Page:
Mauldin TC, Kessler MR. Self-healing polymers and composites. Int Mater Rev, 2013, 55: 317–346Google Scholar
  12. 12.
    Syrett JA, Becer CR, Haddleton DM. Self-healing and self-mendable polymers. Polym Chem, 2010, 1: 978–987Google Scholar
  13. 13.
    Jia R, Li L, Ai Y, et al. Self-healable wire-shaped supercapacitors with two twisted NiCo2O4 coated polyvinyl alcohol hydrogel fibers. Sci China Mater, 2018, 61: 254–262Google Scholar
  14. 14.
    Boyer C, Hoogenboom R. Multi-responsive polymers. Eur Polymer J, 2015, 69: 438–440Google Scholar
  15. 15.
    Xie T. Recent advances in polymer shape memory. Polymer, 2011, 52: 4985–5000Google Scholar
  16. 16.
    Zhan MQ, Yang KK, Wang YZ. Shape-memory poly(p-dioxanone)–poly(-caprolactone)/sepiolite nanocomposites with enhanced recovery stress. Chin Chem Lett, 2015, 26: 1221–1224Google Scholar
  17. 17.
    Miaudet P, Derré A, Maugey M, et al. Shape and temperature memory of nanocomposites with broadened glass transition. Science, 2007, 318: 1294–1296Google Scholar
  18. 18.
    Xie T. Tunable polymer multi-shape memory effect. Nature, 2010, 464: 267–270Google Scholar
  19. 19.
    Luo Y, Guo Y, Gao X, et al. A general approach towards thermoplastic multishape-memory polymers via sequence structure design. Adv Mater, 2013, 25: 743–748Google Scholar
  20. 20.
    Wen Z, Zhang T, Hui Y, et al. Elaborate fabrication of well-defined side-chain liquid crystalline polyurethane networks with triple-shape memory capacity. J Mater Chem A, 2015, 3: 13435–13444Google Scholar
  21. 21.
    Cui J, del Campo A. Multivalent H-bonds for self-healing hydrogels. Chem Commun, 2012, 48: 9302–9304Google Scholar
  22. 22.
    Wei M, Zhan M, Yu D, et al. Novel poly(tetramethylene ether) glycol and poly(ε-caprolactone) based dynamic network via quadruple hydrogen bonding with triple-shape effect and self-healing capacity. ACS Appl Mater Interfaces, 2015, 7: 2585–2596Google Scholar
  23. 23.
    Zhu D, Ye Q, Lu X, et al. Self-healing polymers with PEG oligomer side chains based on multiple H-bonding and adhesion properties. Polym Chem, 2015, 6: 5086–5092Google Scholar
  24. 24.
    Hui Y, Wen ZB, Pilate F, et al. A facile strategy to fabricate highlystretchable self-healing poly(vinyl alcohol) hybrid hydrogels based on metal–ligand interactions and hydrogen bonding. Polym Chem, 2016, 7: 7269–7277Google Scholar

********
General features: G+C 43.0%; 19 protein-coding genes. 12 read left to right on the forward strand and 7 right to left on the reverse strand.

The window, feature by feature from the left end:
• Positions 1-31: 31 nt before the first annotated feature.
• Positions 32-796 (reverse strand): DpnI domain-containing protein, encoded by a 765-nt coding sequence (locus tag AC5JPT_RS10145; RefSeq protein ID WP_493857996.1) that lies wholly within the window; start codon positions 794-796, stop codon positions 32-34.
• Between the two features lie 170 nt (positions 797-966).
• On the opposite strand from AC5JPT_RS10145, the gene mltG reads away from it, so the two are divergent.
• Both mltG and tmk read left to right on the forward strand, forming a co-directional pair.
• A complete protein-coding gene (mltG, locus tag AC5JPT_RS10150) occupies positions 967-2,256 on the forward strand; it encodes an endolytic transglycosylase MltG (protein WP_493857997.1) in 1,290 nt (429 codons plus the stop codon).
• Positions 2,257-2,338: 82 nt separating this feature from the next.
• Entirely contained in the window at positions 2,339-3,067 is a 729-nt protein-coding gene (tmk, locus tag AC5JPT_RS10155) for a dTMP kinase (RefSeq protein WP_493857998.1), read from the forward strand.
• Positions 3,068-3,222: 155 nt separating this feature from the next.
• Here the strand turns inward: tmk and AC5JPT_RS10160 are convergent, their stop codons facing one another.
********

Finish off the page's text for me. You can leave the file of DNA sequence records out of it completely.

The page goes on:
25. 25.
    Burattini S, Colquhoun HM, Fox JD, et al. A self-repairing, supramolecular polymer system: healability as a consequence of donor–acceptor π–π stacking interactions. Chem Commun, 2009, 319: 6717–6719Google Scholar
  26. 26.
    Zhong HY, Chen L, Ding XM, et al. Physio-and chemo-dual crosslinking toward thermoand photo-response of azobenzene-containing liquid crystalline polyester. Sci China Mater, 2018, 61: 1225–1236Google Scholar
  27. 27.
    Kakuta T, Takashima Y, Nakahata M, et al. Preorganized hydrogel: self-healing properties of supramolecular hydrogels formed by polymerization of host-guest-monomers that contain cyclodextrins and hydrophobic guest groups. Adv Mater, 2013, 25: 2849–2853Google Scholar
  28. 28.
    Zhang M, Xu D, Yan X, et al. Self-healing supramolecular gels formed by crown ether based host-guest interactions. Angew Chem Int Ed, 2012, 51: 7011–7015Google Scholar
  29. 29.
    Chen X, Dam MA, Ono K, et al. A thermally re-mendable cross-linked polymeric material. Science, 2002, 295: 1698–1702Google Scholar
  30. 30.
    Li QT, Jiang MJ, Wu G, et al. Photothermal conversion triggered precisely targeted healing of epoxy resin based on thermoreversible Diels–Alder network and amino-functionalized carbon nanotubes. ACS Appl Mater Interfaces, 2017, 9: 20797–20807Google Scholar
  31. 31.
    Zhang J, Niu Y, Huang C, et al. Self-healable and recyclable triple-shape PPDO–PTMEG co-network constructed through thermoreversible Diels–Alder reaction. Polym Chem, 2012, 3: 1390–1393Google Scholar